Notice: Eighth Circuit Rule 28a(k) Governs Citation of Unpublished Opinions and Provides That They Are Not Precedent and Generally Should Not Be Cited Unless Relevant to Establishing the Doctrines of Res Judicata, Collateral Estoppel, the Law of the Case, or if the Opinion Has Persuasive Value on a Material Issue and No Published Opinion Would Serve As Well.richard K. Mcgirl and Christine M. Mcgirl, Appellants, v. Commissioner of Internal Revenue Appellee, 131 F.3d 143 (8th Cir. 1997)Annotate this Case
Submitted: October 23, 1997Filed: November 28, 1997
Appeal from the United States Court
Before McMILLIAN, FLOYD R. GIBSON and BEAM, Circuit Judges.
Richard K. McGirl and Christine M. McGirl ("appellants") appeal from the United States Tax Court's1 decision upholding the Commissioner of Internal Revenue's determination that appellants' unreported income for the 1989, 1990, and 1991 tax years should not be reduced by the amount of loans that appellants maintain they obtained from a third party; that appellants failed to prove that their sandwich shop business incurred expenses in excess of those claimed on its 1989, 1990, and 1991 tax returns; and that the underreporting of the business's income for those years was due, in part, to fraudulent intent on the part of Richard K. McGirl. McGirl v. Commissioner, No. 11510-94, 1996 WL 385813 (T.C. July 11, 1996) (memorandum and order).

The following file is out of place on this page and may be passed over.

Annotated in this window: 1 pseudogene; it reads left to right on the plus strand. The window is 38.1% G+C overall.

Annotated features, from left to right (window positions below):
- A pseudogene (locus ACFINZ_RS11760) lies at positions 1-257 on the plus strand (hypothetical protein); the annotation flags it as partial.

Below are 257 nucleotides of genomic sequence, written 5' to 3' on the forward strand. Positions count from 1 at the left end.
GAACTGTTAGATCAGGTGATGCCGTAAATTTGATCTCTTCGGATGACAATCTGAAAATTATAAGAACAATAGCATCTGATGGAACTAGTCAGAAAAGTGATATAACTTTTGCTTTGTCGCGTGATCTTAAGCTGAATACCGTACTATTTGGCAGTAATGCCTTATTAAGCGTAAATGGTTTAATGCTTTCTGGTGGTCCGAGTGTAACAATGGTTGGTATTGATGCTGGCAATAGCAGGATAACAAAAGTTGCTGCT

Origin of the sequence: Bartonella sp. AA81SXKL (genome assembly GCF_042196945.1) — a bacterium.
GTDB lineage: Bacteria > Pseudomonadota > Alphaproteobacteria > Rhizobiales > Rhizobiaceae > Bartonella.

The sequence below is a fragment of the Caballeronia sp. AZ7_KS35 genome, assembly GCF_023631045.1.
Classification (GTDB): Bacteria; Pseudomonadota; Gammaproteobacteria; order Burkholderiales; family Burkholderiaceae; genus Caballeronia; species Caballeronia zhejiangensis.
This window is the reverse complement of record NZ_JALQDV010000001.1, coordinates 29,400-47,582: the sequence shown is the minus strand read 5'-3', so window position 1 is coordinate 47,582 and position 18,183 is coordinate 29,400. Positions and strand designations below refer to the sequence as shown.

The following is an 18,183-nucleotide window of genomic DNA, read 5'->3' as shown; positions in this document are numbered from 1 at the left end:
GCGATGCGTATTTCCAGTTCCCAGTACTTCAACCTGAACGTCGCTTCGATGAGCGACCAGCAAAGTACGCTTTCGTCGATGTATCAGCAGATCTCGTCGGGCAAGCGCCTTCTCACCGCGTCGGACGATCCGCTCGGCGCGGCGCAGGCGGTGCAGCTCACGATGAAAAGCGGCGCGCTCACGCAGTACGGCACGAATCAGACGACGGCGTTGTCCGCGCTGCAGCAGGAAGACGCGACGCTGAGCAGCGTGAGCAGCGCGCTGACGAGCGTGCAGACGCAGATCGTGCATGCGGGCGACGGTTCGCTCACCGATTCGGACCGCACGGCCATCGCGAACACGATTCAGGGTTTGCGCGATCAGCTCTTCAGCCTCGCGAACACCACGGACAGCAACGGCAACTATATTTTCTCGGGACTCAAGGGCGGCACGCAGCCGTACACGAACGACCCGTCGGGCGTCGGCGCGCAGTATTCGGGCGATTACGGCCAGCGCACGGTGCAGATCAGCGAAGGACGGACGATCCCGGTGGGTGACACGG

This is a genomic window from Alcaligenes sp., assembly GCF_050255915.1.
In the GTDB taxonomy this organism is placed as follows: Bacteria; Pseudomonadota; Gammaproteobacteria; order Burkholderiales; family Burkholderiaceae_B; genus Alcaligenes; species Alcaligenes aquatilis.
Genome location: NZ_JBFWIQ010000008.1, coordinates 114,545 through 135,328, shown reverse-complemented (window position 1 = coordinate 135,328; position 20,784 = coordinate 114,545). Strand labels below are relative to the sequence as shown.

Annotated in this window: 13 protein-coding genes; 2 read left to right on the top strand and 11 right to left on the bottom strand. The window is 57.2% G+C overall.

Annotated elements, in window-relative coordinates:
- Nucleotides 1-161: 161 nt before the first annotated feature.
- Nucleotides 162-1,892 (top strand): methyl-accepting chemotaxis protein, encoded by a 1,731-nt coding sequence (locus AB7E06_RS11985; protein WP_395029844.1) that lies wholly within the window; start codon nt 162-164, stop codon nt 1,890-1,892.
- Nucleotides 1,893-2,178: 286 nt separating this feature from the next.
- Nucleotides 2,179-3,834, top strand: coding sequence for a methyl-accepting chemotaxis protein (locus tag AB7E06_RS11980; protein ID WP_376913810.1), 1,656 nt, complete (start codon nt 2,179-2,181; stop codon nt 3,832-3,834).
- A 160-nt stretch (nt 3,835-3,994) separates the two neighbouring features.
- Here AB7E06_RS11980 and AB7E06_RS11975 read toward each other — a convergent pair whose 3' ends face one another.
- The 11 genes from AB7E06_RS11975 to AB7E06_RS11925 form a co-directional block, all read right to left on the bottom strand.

Jurisdiction was proper in the tax court based upon Section 6213 of the Internal Revenue Code ("I.R.C."). Jurisdiction on appeal is proper based upon I.R.C. § 7482(a) (1994). The notice of appeal was timely filed under Rule 13(a) of the Federal Rules of Appellate Procedure.
The tax court held that appellants failed to meet their burden of showing that they are entitled to additional deductions and that the Commissioner's determination of gross income is incorrect. Slip op. at 14-15, 23-24. Specifically, the tax court found it "improbable and unconvincing" that appellants received loans in the amounts that they sought to characterize as nonincome or incurred business expenses which were not reflected on the business's 1989, 1990, and 1991 tax returns. Id. at 20. Moreover, the tax court held that the Commissioner proved by clear and convincing evidence that at least some part of appellants' underpayments were attributable to fraud on the part of Richard K. McGirl. Id. at 35.
Having carefully reviewed the record, the parties' briefs, and the well-reasoned analysis of the tax court, we conclude that no error of law or fact appears and that an opinion would lack precedential value. See 8th Cir. R. 47B. Accordingly, we affirm the judgment of the tax court.
A true copy.
CLERK, U.S. COURT OF APPEALS, EIGHTH CIRCUIT.
The Honorable Juan Vasquez, Judge, United States Tax Court